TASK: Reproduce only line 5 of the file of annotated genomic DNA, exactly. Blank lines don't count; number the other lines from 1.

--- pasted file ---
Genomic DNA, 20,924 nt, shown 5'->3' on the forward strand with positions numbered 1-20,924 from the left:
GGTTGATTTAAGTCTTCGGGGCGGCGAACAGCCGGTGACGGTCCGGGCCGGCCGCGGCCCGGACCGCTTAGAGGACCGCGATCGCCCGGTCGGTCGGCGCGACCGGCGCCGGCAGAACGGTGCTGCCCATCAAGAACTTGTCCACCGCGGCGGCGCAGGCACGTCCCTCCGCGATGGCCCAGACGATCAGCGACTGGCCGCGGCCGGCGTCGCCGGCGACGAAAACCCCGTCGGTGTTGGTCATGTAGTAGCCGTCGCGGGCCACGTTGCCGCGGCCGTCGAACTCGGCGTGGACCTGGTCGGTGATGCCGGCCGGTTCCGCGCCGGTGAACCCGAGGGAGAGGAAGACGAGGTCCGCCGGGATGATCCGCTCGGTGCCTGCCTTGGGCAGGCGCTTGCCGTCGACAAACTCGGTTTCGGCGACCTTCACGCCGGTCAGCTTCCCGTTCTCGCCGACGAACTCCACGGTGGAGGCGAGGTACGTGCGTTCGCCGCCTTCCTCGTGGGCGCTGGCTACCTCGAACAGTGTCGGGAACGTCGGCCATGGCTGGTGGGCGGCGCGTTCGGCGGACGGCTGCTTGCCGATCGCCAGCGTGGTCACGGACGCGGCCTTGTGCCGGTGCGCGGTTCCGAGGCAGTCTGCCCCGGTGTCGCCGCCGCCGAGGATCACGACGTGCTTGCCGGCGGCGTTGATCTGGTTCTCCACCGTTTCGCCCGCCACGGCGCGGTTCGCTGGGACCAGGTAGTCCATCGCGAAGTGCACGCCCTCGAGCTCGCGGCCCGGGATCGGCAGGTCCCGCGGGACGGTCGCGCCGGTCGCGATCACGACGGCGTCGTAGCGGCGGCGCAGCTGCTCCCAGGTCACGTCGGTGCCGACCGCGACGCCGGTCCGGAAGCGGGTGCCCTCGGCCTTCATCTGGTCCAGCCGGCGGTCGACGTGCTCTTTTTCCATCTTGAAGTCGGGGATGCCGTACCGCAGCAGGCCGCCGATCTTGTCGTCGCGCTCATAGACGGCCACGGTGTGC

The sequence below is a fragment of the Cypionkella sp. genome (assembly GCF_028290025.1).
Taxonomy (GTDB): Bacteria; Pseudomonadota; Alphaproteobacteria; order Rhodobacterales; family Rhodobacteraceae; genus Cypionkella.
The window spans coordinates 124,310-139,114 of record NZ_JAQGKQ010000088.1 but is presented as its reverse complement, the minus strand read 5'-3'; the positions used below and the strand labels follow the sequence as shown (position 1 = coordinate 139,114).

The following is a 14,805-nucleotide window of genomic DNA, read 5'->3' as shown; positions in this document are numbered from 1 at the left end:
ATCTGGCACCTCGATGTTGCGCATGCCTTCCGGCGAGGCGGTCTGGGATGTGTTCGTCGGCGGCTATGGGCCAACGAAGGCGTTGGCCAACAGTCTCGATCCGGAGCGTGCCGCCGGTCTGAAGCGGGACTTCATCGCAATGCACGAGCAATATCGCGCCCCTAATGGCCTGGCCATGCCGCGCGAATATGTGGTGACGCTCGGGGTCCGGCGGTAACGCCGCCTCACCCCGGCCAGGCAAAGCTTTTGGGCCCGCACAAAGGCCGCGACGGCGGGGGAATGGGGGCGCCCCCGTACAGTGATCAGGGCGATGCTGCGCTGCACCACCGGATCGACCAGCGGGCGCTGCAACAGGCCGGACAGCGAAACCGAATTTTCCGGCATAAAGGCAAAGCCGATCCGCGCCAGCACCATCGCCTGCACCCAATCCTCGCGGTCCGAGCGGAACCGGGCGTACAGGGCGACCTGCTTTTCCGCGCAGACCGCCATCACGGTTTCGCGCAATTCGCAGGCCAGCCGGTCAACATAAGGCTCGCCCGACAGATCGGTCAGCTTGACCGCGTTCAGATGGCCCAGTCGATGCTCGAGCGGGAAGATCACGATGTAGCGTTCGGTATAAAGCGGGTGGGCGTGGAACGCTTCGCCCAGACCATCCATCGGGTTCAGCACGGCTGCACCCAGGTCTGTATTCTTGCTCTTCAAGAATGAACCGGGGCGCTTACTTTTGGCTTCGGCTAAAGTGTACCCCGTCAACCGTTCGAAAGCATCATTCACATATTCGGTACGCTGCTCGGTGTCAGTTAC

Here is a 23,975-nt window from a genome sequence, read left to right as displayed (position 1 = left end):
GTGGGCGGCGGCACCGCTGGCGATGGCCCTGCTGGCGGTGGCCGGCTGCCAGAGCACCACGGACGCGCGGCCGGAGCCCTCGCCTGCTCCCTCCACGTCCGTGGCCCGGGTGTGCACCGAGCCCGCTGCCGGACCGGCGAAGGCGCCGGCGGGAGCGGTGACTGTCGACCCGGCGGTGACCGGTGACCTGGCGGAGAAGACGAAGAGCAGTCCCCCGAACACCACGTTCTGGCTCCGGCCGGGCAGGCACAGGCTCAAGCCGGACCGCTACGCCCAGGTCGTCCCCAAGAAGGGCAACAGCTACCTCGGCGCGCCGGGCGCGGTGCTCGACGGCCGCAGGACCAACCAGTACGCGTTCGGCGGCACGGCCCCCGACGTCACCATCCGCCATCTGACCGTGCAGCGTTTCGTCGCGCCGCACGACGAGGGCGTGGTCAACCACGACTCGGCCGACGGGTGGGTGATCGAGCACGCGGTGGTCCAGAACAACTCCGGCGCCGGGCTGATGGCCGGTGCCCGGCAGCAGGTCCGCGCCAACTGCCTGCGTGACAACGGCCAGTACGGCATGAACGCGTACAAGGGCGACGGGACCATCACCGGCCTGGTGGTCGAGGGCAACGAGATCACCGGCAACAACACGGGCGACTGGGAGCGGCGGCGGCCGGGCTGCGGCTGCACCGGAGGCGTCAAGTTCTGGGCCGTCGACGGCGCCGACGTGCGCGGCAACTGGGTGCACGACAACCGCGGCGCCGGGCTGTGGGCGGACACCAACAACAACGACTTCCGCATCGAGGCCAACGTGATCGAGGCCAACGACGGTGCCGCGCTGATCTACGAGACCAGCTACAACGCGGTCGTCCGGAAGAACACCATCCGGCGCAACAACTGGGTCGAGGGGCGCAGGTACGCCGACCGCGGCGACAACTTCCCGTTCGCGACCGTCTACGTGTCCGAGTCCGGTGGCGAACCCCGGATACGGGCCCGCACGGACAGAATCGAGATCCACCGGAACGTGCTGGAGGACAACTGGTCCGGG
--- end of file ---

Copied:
The window spans coordinates 124,310-139,114 of record NZ_JAQGKQ010000088.1 but is presented as its reverse complement, the minus strand read 5'-3'; the positions used below and the strand labels follow the sequence as shown (position 1 = coordinate 139,114).